Cosmetologists on cruise
Become a cosmetologist and see the world. Expect to hear that phrase more often, as cosmetology school graduates step aboard salons on cruise ships sailing the globe.
"They get to travel the world while they're doing what they love. … Who wouldn't want to do that?" said Nikki Martens of Steiner Leisure. The London company operates salons on 130 cruise ships from lines such as Carnival, Holland America and Royal Caribbean.
Demand for salon professionals is rising in the fast-growing cruise industry, said Martens, who recruits for Steiner at U.S. cosmetology schools.
Cruise-ship cosmetologists sign up for eight-month contracts with Steiner. In the winter months, more than half the ships dock in Florida and make seven-day Caribbean excursions. In summer, many shift to Vancouver, Canada, as their home port for Alaskan glacier tours.
Others sail the Mediterranean Sea or north of the Arctic Circle. And each December, more than a dozen ships set off on a four-month world tour, touching exotic ports such as Bangkok and Singapore.
Ship cosmetologists are given the equivalent of at least a day and a half off every seven days time to visit port cities or take in free onboard entertainment. Rooms and meals are also provided free.
After their initial eight-month contract, cosmetologists can take time off or plunge into another. Either way, they can request a particular cruise that appeals to them. Said Martens: "A lot of opportunities open up once they get their foot in the door."
Springy styles: matte or metallic
Here's what to look for in spring and summer hairstyles this year, one style maven says:
- Matte finishes
- Metallic colors
- Volume around the sides of the head
- The return of the ponytail
That's the report from Crista Lash, a Redken artistic educator in Minneapolis, Minn. She details trends for the seasons ahead:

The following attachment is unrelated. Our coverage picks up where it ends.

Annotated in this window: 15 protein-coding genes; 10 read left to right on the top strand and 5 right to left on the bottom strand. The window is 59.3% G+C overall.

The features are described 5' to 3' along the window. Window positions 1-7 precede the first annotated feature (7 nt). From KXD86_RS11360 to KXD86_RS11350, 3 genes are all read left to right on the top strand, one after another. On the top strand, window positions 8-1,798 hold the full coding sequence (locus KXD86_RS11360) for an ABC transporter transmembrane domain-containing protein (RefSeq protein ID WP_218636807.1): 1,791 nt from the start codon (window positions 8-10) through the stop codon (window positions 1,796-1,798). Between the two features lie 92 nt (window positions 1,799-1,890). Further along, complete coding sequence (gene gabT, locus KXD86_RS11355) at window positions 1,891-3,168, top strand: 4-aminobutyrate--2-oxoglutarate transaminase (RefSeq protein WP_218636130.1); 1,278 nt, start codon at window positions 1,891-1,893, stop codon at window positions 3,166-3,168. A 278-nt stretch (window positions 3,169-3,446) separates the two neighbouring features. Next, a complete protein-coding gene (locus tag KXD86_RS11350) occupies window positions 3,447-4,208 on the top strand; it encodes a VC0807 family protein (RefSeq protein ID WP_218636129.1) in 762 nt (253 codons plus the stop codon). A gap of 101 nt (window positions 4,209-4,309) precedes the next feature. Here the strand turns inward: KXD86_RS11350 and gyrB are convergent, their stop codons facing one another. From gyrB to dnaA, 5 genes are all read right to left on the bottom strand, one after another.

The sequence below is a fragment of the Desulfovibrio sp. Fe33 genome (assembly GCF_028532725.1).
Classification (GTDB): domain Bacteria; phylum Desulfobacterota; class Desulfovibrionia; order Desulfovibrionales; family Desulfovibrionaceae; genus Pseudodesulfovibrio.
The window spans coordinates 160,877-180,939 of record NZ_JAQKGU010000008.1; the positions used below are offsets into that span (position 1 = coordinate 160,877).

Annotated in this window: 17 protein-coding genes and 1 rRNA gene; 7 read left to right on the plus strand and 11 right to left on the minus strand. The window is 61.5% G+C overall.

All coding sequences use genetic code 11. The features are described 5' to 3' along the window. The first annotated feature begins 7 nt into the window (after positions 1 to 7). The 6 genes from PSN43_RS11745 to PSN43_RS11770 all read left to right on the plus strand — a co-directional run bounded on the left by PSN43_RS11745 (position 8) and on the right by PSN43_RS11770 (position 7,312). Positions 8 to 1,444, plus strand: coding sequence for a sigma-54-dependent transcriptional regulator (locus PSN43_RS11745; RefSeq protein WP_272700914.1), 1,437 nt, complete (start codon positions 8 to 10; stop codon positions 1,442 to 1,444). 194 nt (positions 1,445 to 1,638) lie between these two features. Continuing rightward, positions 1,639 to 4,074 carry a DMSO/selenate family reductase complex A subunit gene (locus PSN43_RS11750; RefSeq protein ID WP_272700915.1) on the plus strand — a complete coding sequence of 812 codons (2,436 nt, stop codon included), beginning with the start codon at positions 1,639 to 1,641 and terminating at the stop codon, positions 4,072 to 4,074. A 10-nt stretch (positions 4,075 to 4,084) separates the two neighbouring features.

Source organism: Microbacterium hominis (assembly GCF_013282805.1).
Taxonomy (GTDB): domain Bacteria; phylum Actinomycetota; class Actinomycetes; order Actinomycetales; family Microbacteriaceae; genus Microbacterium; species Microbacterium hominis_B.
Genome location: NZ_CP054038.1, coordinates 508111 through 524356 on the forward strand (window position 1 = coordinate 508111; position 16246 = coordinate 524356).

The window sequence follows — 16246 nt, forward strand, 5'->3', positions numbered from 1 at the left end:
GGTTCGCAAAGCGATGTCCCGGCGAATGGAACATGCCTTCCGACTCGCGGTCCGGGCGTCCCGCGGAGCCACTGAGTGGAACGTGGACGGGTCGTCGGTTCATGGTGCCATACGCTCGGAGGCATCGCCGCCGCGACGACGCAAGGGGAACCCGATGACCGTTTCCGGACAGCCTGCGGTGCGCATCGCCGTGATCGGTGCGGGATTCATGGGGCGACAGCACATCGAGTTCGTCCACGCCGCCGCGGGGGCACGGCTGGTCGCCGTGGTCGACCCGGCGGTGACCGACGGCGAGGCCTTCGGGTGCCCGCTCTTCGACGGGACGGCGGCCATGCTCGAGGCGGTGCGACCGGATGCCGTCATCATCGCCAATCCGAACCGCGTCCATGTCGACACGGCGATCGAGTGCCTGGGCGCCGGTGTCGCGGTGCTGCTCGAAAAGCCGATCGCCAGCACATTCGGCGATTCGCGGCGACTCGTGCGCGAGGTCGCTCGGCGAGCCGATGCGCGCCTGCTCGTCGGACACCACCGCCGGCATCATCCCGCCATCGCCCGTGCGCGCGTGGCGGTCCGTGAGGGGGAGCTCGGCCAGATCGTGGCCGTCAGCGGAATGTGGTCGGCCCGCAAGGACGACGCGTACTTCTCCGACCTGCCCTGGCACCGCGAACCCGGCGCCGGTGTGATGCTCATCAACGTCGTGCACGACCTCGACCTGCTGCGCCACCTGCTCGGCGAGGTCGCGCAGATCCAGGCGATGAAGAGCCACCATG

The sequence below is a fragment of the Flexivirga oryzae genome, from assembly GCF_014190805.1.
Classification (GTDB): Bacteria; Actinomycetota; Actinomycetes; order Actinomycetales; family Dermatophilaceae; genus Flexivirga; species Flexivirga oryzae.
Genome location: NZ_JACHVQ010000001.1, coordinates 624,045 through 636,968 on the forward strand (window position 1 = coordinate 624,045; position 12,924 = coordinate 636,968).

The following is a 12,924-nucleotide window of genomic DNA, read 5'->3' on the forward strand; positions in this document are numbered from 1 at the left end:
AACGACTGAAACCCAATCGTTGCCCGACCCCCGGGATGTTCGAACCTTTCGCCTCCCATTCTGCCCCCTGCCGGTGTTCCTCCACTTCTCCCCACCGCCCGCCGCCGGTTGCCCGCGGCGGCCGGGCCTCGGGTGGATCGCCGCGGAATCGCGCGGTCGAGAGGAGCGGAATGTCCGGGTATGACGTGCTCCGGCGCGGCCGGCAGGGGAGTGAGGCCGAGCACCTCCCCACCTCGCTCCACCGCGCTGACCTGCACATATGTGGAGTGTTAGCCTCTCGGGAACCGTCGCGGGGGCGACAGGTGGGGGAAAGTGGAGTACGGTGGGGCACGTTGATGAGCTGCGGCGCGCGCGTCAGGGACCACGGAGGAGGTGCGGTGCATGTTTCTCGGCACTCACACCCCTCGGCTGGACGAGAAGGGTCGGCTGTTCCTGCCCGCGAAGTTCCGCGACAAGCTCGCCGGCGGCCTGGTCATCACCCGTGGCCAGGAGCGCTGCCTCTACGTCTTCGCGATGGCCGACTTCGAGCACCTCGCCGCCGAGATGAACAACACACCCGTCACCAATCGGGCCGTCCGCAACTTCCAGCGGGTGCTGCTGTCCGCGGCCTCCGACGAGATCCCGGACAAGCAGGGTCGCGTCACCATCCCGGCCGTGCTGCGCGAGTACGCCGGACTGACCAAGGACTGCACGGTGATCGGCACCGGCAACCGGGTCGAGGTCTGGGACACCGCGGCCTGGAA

Matte finishes. "We're seeing more matte trends on the runway, as opposed to brilliant, shiny hairdos, " Lash said. "A roughed-up texture . . . lived-in looks with second-day sexiness." Not for women only, either: "With men, it's chunky separation, oversized pieces and a matte finish."
Metallic colors. Mirroring the appearance of trendy fashion accessories, Redken's edgy Metallic Glam color line adds silvery highlights. Not shiny, though: "Like a metallic fabric, there's a sheen or a shimmery reflection," Lash said.
Volume. "Volume is definitely huge this spring and summer," Lash said. "Instead of adding height up front, hair is lifted at the nape and crown and teased at the sides."
Ponytails. They're back, Lash said. Some are sleek, while others are less structured "as if you had pulled your hair back very simply, messy and loose like a young girl who has played outside all day."
Doors open for beauty grads
U.S. salons continue to have a healthy appetite for hiring recent cosmetology graduates, according to a 2007 industry report.
More than half of U.S. salon owners had job openings in 2006. Yet three-quarters of salons seeking employees were unable to find the qualified workers they needed.
"The demand for well-trained professionals in the field outstrips the supply. Future hiring plans are robust and the industry is projected to continue growing," said the National Accrediting Commission of Cosmetology Arts and Sciences or NACCAS, which oversees U.S. cosmetology schools
That's good news for beauty school graduates. NACCAS found that nearly 40 percent of cosmetology jobs were taken by newly trained professionals with less than a year of experience.